Time-Travel -- and Talk to Whom?

If you could time-travel, who would be your choice for a cozy chat? Being a novelist, mine would probably be Jane Austen, but as a poet, I'd have to have a talk and ramble with Emily Dickinson! With both dogs along, of course, her great big shaggy Carlo, and my dainty, shaggy little Nissa.

In my magical realism novel, The Renaissance Club, characters have those engaging conversation -- though they don't get to choose. A mysterious guide through Italy does the choosing, and some startling revelations are the result. Annoyance and disbelief also factor into the encounters. Here's an excerpt. Let me know if this is the kind of chat you'd like to have with someone from history.

            The guide said, “The Renaissance was also a militant statement, a way that Rome responded to the Protestants. The name of this church, Santa Maria della Vittoria, or Mary of Victory, celebrate Rome’s victory in a battle with Protestant troops. Ironically, this church, dedicated to a battle, wound up enshrining the most feminine of Bernini's works. I think you’ll agree that this sculpture of Teresa is the most feminine and motherly of saints.”
            At this, May felt a shock and then a welter of feelings. No sooner had they surfaced than Teresa's eyes opened. The marble saint turned her head and looked at May--quite a feat, with her head upside down.
            Before May could register disbelief, the saint waved at her and then waved away the angel, who obligingly retreated.
            Teresa sat up and rearranged her habit, covering her feet.
            “So you want to have a child,” she said to May. “Well, I wish I had it as easy. Just one child would be simple. They don't call us Mother Superiors for nothing. I have more girls to look out for than a great-great-great-great grandmother!”
            Teresa raised a hand whose elegance was at odds with her long-nosed,  peasant face. She scratched her nose, and then gave May another little wave that oddly reminded May of Queen Elizabeth.
            “But I'm not going to become a nun!” May said.
            Teresa sighed so loudly she ruffled lace collars in the sculpted gallery of people above her little stage.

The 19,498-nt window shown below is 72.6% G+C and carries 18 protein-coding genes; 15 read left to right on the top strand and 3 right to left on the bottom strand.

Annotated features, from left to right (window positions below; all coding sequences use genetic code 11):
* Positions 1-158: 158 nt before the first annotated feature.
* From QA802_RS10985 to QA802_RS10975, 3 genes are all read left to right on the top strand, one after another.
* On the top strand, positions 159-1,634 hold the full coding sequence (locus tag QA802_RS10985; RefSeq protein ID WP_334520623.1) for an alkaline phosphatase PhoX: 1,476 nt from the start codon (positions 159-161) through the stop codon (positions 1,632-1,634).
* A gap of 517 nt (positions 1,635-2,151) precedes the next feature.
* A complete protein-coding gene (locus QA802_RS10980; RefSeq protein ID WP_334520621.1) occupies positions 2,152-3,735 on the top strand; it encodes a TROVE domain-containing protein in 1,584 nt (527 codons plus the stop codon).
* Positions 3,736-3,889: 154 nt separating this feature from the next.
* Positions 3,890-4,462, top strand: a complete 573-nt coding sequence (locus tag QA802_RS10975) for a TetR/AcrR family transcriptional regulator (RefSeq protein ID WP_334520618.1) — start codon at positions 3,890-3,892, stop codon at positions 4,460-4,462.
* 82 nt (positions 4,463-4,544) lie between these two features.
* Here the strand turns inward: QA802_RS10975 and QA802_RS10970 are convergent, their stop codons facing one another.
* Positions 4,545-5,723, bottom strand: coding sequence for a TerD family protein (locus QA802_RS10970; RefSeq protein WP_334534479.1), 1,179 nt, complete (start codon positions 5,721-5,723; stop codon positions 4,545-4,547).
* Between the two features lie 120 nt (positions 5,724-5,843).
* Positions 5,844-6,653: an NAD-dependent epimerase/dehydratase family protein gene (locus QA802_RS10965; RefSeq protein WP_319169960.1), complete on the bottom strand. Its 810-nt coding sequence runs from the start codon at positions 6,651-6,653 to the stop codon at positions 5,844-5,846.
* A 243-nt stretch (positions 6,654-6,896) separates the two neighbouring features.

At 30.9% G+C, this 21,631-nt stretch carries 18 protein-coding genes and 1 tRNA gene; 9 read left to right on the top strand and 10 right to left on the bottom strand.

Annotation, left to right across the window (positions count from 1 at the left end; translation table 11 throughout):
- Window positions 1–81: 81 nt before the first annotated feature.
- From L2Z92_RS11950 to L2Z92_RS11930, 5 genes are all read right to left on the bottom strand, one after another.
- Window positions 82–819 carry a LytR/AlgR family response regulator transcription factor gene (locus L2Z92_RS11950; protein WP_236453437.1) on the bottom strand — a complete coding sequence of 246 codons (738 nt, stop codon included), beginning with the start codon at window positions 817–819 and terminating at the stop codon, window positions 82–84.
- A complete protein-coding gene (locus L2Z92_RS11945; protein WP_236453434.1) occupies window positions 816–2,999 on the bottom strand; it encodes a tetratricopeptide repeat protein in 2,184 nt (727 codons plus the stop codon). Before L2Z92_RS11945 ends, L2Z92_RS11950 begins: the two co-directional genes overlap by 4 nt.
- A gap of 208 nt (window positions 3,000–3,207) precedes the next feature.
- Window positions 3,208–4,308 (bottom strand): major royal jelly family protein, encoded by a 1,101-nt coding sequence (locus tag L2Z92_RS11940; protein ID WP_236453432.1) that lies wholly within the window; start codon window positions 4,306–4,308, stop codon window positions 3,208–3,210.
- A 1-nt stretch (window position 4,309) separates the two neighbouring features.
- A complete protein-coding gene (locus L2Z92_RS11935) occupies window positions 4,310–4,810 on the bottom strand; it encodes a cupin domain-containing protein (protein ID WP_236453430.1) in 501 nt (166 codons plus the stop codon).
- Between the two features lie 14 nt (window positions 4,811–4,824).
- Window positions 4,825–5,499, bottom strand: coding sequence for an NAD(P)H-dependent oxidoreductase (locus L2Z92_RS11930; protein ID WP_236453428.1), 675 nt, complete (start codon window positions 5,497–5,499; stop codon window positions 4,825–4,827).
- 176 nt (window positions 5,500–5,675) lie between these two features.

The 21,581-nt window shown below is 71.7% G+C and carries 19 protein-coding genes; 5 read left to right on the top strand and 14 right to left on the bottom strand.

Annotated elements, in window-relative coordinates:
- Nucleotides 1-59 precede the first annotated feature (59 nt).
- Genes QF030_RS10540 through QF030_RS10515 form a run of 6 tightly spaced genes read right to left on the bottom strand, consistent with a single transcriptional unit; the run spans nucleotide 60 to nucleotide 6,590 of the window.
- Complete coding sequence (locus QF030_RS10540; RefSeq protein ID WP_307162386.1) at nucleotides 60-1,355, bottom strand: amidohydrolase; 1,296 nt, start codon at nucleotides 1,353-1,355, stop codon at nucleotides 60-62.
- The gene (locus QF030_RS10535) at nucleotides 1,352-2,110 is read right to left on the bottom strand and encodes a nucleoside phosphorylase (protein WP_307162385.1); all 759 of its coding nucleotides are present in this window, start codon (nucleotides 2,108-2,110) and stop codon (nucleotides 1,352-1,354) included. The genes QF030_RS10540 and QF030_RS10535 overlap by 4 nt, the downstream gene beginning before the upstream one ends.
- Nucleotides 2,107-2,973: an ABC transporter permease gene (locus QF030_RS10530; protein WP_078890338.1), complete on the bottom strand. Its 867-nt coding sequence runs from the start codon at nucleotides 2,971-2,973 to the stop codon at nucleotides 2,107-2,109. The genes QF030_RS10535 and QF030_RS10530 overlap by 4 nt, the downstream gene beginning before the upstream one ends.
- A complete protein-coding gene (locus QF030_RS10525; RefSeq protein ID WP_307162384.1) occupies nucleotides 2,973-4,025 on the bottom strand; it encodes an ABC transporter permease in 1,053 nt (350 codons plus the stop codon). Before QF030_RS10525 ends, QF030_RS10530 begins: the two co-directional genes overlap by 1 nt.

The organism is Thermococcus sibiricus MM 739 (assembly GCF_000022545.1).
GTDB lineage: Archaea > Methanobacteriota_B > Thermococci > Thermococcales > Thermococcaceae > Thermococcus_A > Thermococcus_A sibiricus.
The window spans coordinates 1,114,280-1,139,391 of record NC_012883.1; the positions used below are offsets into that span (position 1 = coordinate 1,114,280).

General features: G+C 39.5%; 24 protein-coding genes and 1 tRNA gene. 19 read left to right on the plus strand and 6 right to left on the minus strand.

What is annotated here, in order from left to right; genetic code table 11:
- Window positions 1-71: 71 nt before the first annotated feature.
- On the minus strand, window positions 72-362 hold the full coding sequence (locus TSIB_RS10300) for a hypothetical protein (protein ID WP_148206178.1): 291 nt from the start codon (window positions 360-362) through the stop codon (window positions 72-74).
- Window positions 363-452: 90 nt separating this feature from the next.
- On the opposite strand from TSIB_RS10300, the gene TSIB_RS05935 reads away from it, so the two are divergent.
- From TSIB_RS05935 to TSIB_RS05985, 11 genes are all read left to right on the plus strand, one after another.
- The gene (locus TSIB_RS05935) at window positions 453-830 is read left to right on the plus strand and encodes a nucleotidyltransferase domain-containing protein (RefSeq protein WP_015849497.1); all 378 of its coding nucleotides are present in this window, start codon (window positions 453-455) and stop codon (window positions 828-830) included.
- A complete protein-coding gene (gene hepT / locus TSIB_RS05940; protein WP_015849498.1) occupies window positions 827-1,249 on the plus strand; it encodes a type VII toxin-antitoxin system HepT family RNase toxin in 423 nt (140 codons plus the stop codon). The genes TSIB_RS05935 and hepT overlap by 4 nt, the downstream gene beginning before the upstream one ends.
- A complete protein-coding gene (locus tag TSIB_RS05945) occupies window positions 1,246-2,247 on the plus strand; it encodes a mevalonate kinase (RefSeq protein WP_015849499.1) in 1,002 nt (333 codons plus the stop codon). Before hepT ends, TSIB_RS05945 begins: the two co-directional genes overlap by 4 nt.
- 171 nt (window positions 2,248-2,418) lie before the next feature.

“You are way literal, aren’t you, dear?”
            May retorted, “Why do you sound like a teenager? You’re a peculiar hallucination.”
            Teresa smiled at her.
            “You’re entirely without the gift of metaphor, aren’t you? Things stand in for other things, you see. Don’t take everything at face value. Look at me. I’m a metaphor, aren’t I?”
            “What for?” asked May.
            “For your doubts. Your fears. You want to have a child because you’re so lonely. You’re very young, younger than most of my nuns.”
            “I'm twenty-six!”
            “Oh, that is an advanced age. They must have excellent food in your century. You are I are nearly the same age. Look at me. I look like an elder.”
            “Yes, but you live in a medieval convent. You eat, what, moldy bread?”
            Teresa smiled. Color came into her sculpted face. She pushed her draped veil behind her ears, which May saw were rather large in proportion to her head.
            “Maybe the mold keeps us healthy. We don’t have penicillin yet, you know.”
            “You're just jet-lag,” May said, rudely. “God, I'm not even having this conversation!”
            “Oh, yes, you are. You're having what we call an extended epiphany. We’re outside time. Now don’t argue with me, I know my spiritual states and stages. I wrote a catalog of them, remember? Even God talks to Himself.”
            “That is a peculiar statement. So are we all just God talking to Himself?”
            May pressed the heels of her palms to her eyes. I shouldn't have had the linguine, she thought. The clams tasted¾
            “I am not a clam. Take your hands off your eyes and behave yourself.”      The authority in the saint’s voice reached May. “I’m sorry.”
            “Ssshhh!” hissed Darren next to her.
            “You should be sorry, speaking to a mother that way. You need to think about why you want to be a mother, and what it means. It’s the loneliest job in the world, unless you come to see that to feel loved you have to give it. Look for the mother within. And stop being so literal.”
            “I am not literal!”
            “May, be quiet!” Darren hissed.
            “You are way literal! Becoming pregnant is only one way to be a mother. There are more profound ways, you know. Dear child¾allow me this liberty because you seem so very young¾things stand in for other things. It’s how life works. So be a mother without being a mother!”
            “But how can I have a child without having a child? My husband won’t consider adopting.”
            The saint raised her eyes to heaven. “Dear girl, motherhood is a lifelong career of opening your heart to need. Whether you have a human being in your charge or simply human beings in your life, the truth is that love is what mothering is all about, and you can’t do it unless you find it within.”
            “I don’t want to find it within, unless it’s within my womb.”
            “You are exasperatingly stubborn. A baby is just a prod from God to make you learn the self-sacrifice that He wants from all of us toward each other! Don’t you see? Just skip the step of birthing and start treating everyone as your child.”
            May watched her recline again, as if about to go to sleep, or bliss, or wherever saints went when they weren’t talking to you.
            “I’m stuck,” May said. “Just stuck. I can’t figure out anything.”
            “Oh, really?”
            “Yes, --
            But with a blink, the saint was again imprisoned in her stone ecstasy. May found herself being poked by her husband.
            “You were talking to yourself--loudly!” Darren said.